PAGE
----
LOUISVILLE, Ky. (WHAS11) -- A ruling by the Supreme Court of Kentucky means Keith Hardin and Jeff Clark will likely see be in front of a judge, once again.

“Tears were just flowing. We've been waiting a long time for this,” said Vickie Howser, Hardin’s sister.

Hardin and Clark were convicted of a 1992 murder, called a satanic ritual, in Meade County.

“We're going to prove their innocence in the court of law if we ever get to trial on this,” said Hardin’s attorney, Larry Simon.

Their conviction was overturned last year by a Meade County judge. Howser told WHAS11 News that she believes this new trial will prove her brother’s innocence.

“He's been in prison for two decades so we're beyond happy today.”

Hardin and Clark are accused of killing Rhonda Warford. Hardin and Warford had been dating and prosecutors said the crime was part of a satanic ritual. A piece of hair found at the crime scene was originally connected to Hardin and Clark, but a more recent DNA test revealed otherwise.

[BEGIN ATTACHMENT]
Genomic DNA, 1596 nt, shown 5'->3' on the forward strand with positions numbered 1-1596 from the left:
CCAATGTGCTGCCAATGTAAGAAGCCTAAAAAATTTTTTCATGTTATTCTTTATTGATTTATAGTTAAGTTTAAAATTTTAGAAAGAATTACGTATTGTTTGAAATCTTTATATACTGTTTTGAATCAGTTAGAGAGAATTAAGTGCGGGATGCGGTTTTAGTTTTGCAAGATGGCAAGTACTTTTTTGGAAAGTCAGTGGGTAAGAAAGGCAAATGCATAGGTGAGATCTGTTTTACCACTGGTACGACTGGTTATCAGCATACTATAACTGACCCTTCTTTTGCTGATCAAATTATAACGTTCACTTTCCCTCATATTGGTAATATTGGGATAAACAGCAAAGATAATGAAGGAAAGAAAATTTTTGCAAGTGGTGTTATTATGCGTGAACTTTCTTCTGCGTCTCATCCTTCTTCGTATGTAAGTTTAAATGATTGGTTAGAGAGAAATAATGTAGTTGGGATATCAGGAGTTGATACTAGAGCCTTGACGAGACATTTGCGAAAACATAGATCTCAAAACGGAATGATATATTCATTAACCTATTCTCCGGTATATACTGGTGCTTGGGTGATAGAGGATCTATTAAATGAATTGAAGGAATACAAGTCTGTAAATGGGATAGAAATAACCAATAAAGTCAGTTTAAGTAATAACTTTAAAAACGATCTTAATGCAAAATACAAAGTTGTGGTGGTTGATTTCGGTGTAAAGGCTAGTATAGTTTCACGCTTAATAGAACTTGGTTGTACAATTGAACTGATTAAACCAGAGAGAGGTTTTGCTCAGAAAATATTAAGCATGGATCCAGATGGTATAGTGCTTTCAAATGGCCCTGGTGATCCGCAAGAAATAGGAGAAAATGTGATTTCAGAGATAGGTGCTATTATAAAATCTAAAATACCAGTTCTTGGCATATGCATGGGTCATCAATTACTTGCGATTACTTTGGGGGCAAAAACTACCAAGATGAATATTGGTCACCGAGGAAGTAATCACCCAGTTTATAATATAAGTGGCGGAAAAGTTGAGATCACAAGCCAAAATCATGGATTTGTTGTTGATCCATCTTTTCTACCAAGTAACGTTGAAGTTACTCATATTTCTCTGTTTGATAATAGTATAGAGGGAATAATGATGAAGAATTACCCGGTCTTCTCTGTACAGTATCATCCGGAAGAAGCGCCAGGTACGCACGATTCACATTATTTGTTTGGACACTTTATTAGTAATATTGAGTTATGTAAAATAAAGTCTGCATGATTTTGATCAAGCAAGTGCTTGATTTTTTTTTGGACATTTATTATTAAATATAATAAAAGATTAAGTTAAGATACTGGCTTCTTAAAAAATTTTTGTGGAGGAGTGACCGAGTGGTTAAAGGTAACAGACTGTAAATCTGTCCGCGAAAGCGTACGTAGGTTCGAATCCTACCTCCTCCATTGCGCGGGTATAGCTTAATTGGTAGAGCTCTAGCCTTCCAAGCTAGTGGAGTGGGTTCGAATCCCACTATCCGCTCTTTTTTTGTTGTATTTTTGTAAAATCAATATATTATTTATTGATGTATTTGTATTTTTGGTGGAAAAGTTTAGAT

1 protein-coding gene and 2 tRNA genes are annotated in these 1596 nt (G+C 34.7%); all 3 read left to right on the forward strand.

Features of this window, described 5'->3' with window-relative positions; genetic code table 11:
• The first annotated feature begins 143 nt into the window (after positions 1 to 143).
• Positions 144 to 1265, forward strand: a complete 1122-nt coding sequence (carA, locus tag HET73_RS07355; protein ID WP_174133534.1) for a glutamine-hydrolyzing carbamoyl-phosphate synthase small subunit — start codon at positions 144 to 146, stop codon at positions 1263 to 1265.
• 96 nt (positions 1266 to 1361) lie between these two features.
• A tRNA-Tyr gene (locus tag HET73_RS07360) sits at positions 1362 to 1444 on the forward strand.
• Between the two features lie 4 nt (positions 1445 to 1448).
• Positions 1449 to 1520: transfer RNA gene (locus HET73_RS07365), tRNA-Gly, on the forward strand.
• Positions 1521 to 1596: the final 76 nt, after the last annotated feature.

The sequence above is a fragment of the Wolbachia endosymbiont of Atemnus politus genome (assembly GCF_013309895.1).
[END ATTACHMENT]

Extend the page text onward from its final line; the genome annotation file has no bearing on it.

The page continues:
“The DNA analysis, it excluded Mr. Hardin from the source of that hair. That was the only physical evidence in this case,” said Simon.

It's that DNA evidence, as well as claims of questionable testimony from a lead officer on the case, that caused the Supreme Court to grant a new trial. That decision is now up to local prosecutors.

“We've been waiting to get this case to trial if the Commonwealth is going to try it again, and they've indicated that they want to try it again,” said Simon.

Hardin's sister said she is confident her brother will be found not-guilty this time.

“I have followed this, I have every piece of document there is. There is no evidence,” explained Howser.

The victim's family still believes Hardin and Clark are responsible for Warford's murder. Hardin's sister said she hopes the real killer will one day be found.

Hardin and Clark served 20 years in prison before they were released on bail in 2016. They will remain out of custody until this new trial begins.

Right now, no date has been set. The prosecution can still decide to drop the charges altogether.